Your hair can stop responding to your go-to products for a variety of reasons: climate changes, product buildup, hair dyes, split ends, and more. I always aim for big hair that's moisturized but not weighed down by products. You are your best when you begin to truly shine in your own light and find happiness in your imperfections, through the kinks, curls, quirks and all. My hair has been such a blessing of a journey that I wouldn't trade for anything else.
And the best part is that I didn't have to be anyone else but myself. I never thought I'd look good with it.
Plus, I had this super-amazing hairstylist in Washington, D. I kept trying new products people recommended for me. Through that experience, I realized what works for you may not work for me—everyone has their own unique coil and mine is special. I loved on my hair and nurtured my curls as if I was falling in love again. Gel products don't work for me, they weigh my hair down. I love cream-based products.
There are so many things I love about my hair. I love the way my hair smells freshly washed. I love the way people love my big hair, which so perfectly matches my big heart. I love the versatility my hair has to be curly, straight, braided, up in bun, or down with no direction. Love on your coils, nourish your coils, and flourish with your coils. Allow yourself to explore styles you never thought would work. Take the risk with your curls. It may become a part of who you are and shape your identity.
Love on every part of your crown and watch who you become. As the first six months passed, styling my natural hair taught me patience with experiencing awkward growth stages. It also taught me flexibility—cue failed bantu knots and twists outs.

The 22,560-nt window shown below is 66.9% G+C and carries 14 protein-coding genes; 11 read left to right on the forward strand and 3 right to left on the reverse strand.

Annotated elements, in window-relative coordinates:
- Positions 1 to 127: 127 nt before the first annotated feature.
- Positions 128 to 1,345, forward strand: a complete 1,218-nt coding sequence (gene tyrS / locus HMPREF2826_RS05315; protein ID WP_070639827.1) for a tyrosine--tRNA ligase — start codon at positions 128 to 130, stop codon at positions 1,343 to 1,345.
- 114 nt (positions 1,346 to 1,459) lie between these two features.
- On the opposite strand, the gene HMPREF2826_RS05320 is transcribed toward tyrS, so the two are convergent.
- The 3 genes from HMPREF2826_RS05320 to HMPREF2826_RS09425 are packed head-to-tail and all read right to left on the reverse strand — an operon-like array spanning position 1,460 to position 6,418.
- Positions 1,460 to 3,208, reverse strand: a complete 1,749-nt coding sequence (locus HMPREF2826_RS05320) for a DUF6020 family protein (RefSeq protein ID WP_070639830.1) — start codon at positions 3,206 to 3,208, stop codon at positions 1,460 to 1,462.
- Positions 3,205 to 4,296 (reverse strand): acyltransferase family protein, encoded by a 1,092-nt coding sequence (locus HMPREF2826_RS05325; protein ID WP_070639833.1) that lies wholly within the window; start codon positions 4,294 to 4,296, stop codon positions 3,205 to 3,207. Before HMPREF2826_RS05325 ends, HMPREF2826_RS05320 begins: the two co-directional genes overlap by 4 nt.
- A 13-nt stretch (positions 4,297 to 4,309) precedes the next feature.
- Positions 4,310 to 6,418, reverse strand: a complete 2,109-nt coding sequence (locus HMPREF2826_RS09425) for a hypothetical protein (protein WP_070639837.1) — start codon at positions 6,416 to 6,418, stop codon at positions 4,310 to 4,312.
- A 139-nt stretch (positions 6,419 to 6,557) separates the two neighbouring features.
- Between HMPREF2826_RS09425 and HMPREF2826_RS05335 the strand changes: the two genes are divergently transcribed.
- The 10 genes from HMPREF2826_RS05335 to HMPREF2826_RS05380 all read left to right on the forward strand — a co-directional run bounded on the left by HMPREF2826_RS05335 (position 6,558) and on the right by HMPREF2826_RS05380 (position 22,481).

And the understanding of products that work best for my hair. My former modeling agency always pressured me to wear weaves and my ex-boyfriend thought of natural hair as "nappy. This was before the natural hair movement really expanded in mainstream media around Instead I would paint women of color in afros and project my natural hair desires that way.
One day, I became tired of hiding it. I took my weave out and whole life changed. Some girls have lost their hair from it being burnt off due to neglect from stylists, thus having to resort to wigs or deal with long-term damage. I have 4C hair, so it's already a lot to handle and has a life of its own.
My hair seems intimidating to many people because I don't wear twist outs often or have a silky curly pattern. I've admittedly walked into interviews and castings hoping my hair didn't look "unprofessional" or "unkempt. These sentiments used to bother me until I realized they were totally right. My curly hair is me. It's the natural crown that I've been chosen to carry. When I alter it from its natural state, I lose some of the essence of who I am and of who I'm meant to be.